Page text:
DavidSpot Blog

Developer, super curious, a dog lover, sports fan and techie guy


From ASP.NET MVC to NodeJS (Sails.js & Total.js)

As a web developer I'm always seeking for new techie stuff. On the daily basis a work with .NET technologies but I like to explore another worlds and since nodejs is becoming so popular I decided to try something new and that's where a dropped on TotalJs and Sails.js framework.


Some TotalJS features (from their site):

RESTful routing

The framework supports a great routing mechanism. You can define a classic route, file route and websocket route. Each route can contains custom flags (e.g. xhr, post, get, json, put, delete, authorize, etc.). Routes can be defined as inline.

exports.install = function() {
    framework.route('/', view_homepage);
    framework.route('/api/log/', api_log, ['#middleware', 'put']);
    framework.route('/api/contact/', api_contact, ['json', 'post']);
};

function api_contact() {
    this.mail(CONFIG('mail.support'), 'mail-views/contact', this.body);
    this.json({ success: true });
}

function view_homepage() {
// ...

Modules

You can extend your web application with modules. The module can create routes, files and it influences the framework behaviours. The framework can uninstall module or install the module from URL address.

exports.id = 'module-name';
exports.version = '1.01';

exports.install = function() {
    framework.route('/api/module/{id}/', api_module);
};

function api_module(id) {
    this.json({ success: MODULE('module-name').sum(id, 2) === 5 });
}

exports.sum = function(a, b) {
// ...

Websocket example

The framework supports the WebSocket protocol, you can create realtime applications.

exports.install = function() {
    framework.websocket('/chat/', socket_chat, ['json']);
};

function socket_chat() {
    var self = this;

    self.on('open', function(client) {
        console.log('Online:', self.online);
    });

    self.on('message', function(client, message) {
        console.log(message);
    });

    self.on('close', function(client) {
        console.log('Online:', self.online);
    });
}

Server-sents events example

Your application can communicate through Sever-Sent events (one way).

exports.install = function() {
    framework.websocket('/communication/', sse_communication, ['sse']);
};

function sse_communication() {
    var self = this;
    var counter = 0;
    var interval = setInterval(function() {

        // Creates a response for client in JSON format
        self.sse({ counter: counter++ });
        if (counter !== 50)
            return;

        self.close();
        clearInterval(interval);

    }, 1000);
}

View engine

The framework supports built-in view engine. The engine supports conditions, loops and nested views. It compresses inline HTML, JavaScripts and CSS automatically. All views are rendered into the layout view. You can rewrite it.

@{title('This is title')}

@{helper address(street, city)}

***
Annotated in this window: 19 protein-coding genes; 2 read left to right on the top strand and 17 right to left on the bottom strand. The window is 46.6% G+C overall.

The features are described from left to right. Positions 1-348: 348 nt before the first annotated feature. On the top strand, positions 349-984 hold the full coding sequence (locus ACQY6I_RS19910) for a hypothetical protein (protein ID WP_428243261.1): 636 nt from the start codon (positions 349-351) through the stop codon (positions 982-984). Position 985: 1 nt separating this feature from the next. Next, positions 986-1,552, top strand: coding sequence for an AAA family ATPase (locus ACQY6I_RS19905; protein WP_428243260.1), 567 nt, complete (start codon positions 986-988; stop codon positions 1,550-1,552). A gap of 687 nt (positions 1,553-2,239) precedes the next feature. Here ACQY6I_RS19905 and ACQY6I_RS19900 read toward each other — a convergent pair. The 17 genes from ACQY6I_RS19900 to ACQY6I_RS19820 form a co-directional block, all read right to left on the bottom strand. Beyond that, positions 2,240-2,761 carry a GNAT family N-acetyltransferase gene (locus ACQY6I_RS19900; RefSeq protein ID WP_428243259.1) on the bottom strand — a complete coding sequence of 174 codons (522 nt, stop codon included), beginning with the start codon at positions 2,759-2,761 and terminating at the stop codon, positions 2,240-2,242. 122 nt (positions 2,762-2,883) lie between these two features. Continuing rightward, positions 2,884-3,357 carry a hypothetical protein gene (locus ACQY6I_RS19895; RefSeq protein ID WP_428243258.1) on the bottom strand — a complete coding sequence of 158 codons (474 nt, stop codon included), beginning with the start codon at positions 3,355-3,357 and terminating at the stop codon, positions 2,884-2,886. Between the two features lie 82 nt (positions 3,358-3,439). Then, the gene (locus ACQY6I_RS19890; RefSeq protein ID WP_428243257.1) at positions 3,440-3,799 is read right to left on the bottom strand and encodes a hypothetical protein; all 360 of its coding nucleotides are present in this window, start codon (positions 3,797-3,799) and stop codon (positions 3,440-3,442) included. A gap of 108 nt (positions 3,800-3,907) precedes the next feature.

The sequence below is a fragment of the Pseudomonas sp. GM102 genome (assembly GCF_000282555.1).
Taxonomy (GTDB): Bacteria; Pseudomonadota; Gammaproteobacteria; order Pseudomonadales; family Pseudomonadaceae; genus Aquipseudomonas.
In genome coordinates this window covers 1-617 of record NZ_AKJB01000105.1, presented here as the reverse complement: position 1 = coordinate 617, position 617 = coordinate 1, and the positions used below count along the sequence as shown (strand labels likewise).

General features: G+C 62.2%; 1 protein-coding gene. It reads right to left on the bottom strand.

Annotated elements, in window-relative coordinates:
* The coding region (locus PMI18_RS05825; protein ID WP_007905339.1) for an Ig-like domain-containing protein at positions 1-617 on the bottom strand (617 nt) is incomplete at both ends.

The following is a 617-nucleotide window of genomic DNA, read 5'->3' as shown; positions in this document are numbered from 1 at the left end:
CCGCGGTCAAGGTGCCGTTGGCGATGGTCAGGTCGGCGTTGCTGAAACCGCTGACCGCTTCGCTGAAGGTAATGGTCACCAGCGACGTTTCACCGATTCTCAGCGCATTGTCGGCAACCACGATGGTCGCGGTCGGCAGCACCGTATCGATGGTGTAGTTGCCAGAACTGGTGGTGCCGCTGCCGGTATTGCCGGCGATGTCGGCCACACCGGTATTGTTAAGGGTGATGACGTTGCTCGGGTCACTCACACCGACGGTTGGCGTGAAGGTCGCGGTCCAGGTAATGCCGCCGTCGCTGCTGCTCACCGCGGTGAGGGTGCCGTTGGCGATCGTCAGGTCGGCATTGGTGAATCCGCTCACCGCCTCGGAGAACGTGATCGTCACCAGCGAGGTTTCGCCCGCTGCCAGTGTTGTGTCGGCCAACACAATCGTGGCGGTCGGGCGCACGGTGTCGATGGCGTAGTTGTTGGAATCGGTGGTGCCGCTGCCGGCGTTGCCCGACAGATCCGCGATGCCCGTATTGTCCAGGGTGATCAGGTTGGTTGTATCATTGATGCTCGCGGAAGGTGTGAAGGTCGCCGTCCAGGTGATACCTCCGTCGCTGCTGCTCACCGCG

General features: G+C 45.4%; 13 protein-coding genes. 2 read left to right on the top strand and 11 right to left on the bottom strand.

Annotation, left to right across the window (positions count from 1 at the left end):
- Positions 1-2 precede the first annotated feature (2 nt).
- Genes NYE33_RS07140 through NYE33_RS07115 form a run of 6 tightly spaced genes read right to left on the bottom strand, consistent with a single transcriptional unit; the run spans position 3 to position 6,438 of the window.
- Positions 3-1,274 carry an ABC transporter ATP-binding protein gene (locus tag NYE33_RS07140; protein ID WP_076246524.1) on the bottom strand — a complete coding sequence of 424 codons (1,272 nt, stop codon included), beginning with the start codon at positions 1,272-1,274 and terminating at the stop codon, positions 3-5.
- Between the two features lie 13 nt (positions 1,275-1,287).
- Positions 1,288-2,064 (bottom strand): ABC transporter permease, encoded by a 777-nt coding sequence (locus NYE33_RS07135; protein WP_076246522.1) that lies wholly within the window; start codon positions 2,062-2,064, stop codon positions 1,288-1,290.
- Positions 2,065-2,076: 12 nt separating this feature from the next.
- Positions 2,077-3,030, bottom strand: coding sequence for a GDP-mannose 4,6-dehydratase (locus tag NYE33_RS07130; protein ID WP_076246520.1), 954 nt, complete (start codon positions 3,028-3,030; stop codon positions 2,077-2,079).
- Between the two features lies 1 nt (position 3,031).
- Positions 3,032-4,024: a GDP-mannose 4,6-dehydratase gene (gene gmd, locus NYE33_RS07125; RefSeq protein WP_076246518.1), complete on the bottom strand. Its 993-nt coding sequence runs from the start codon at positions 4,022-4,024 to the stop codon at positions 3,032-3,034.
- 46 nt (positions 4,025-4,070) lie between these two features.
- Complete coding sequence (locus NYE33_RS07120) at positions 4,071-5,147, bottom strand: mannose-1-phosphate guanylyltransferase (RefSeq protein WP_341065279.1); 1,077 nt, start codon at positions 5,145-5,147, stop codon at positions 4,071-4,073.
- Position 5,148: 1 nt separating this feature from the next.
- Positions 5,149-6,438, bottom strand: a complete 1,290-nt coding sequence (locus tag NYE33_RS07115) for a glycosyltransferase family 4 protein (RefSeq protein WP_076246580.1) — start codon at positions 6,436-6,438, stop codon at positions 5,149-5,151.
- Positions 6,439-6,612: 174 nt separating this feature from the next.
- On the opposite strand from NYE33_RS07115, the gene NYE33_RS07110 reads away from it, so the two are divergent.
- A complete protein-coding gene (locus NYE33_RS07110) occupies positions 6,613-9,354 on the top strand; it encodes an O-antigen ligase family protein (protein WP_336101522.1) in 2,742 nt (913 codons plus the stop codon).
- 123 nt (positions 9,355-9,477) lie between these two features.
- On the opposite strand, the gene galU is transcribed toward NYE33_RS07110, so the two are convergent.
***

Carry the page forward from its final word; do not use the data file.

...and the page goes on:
<div><strong>Address</strong></div>
    <div>@{street}, @{city}</div>
@{end}

@{view('contact')} @{address('Bratislava', 'Slovakia')}

@{foreach m in model}
    <div>@{m.name}</div>
@{end}

Localization

The localization is used by the view compilation. All localized text are stored in the resource files and $ total -translate (total binary) creates the resource file automatically from all views. The localization is a big part of views and it's very effective.

@{meta('This is title', '@(Description)', 'Keywords')}

<h1>@(Welcome in our page)</h1>

<p>@(Lorem ipsum dolor sit amet, consectetur adipisicing elit.
Doloribus nemo, obcaecati, accusamus excepturi porro id!Iure suscipit
sunt laborum ut animi est nesciunt molestiae pariatur
perspiciatis qui, ratione voluptatem ducimus.)</p>

@{if url !== '/'}
<a href="/">@(Homepage)</a>
@{endif}

Merging, mapping and image resizing

The framework supports realtime merging files (JavaScripts and styles), custom mapping and the image resizing through ImageMagick or GraphicsMagick.

// http://...../js/merge.js
framework.merge('/js/merge.js', '/js/a.js', '/js/b.js', '/js/c.js');

// http://...../js/jq.js
framework.mapping('/js/jq.js', 'http://code.jquery.com/jquery.min.js');

// http://...../img/small/logo.jpg
framework.resize('/img/small/*.jpg', 100, 100, {}, '/img/');
framework.resize('/img/blur/*.jpg', 100, 100, { blur: true }, '/img/');

Redirects and restrictions

Set your redirects and restrictions, it's simple. The redirect function supports permanent redirects and you can set the restriction to the IP address or headers.

framework.redirect('http://127.0.0.1:8000', 'http://localhost:8000');

framework.restrictions.disallow('192.168.11.95');

// Allow only Chrome
// framework.restrictions.allow('user-agent', /Chrome/g);

// Disallow only Chrome
framework.restrictions.disallow('user-agent', /Chrome/g);

Array prototypes

The framework contains extended prototype of the array. This prototype contains many useful functions. Example:

var user = arrayUsers.find(function(doc, index) {
    return doc.alias === 'Peter';
});

arrayUsers.remove('alias', 'Lucia');
arrayUsers.randomize();

var first = arrayUsers.first();
var last = arrayUsers.last();
var order = arrayUsers.orderBy('alias');
var skip = order.skip(10);
var take = skip.take(10);

var fn = [];

fn.push(function(next) { next(); });
fn.push(function(next) { next(); });

fn.async(function() {
    console.log('completed');
});

Other prototypes

The framework contains Strings, Numbers and Dates prototypes which are very helpful for creating web application. Example:

var date = new Date();
date = date.add('day', 5).add('minute', 20).add('h', -1);

console.log(date.format('dd.MM.yyyy HH:mm:ss')); // Custom format
console.log(date.format()); // ISO format without timezone

var same = date.compare(new Date()) === 0; // Date comparison
var number = 10030.34;

console.log(number.format(4, ',')) // Result: 10,030.3400
console.log(number.format(6, '.', ',')) // Result: 10.030,340000
console.log(number.format(0)) // Result: 10 030
number = 2;
console.log(number.padLeft(5)); // Result: 00002

var string = 'Value';
console.log(string.startsWith('Val'));
console.log('Hash: {0}.'.format(string.hash('sha1')));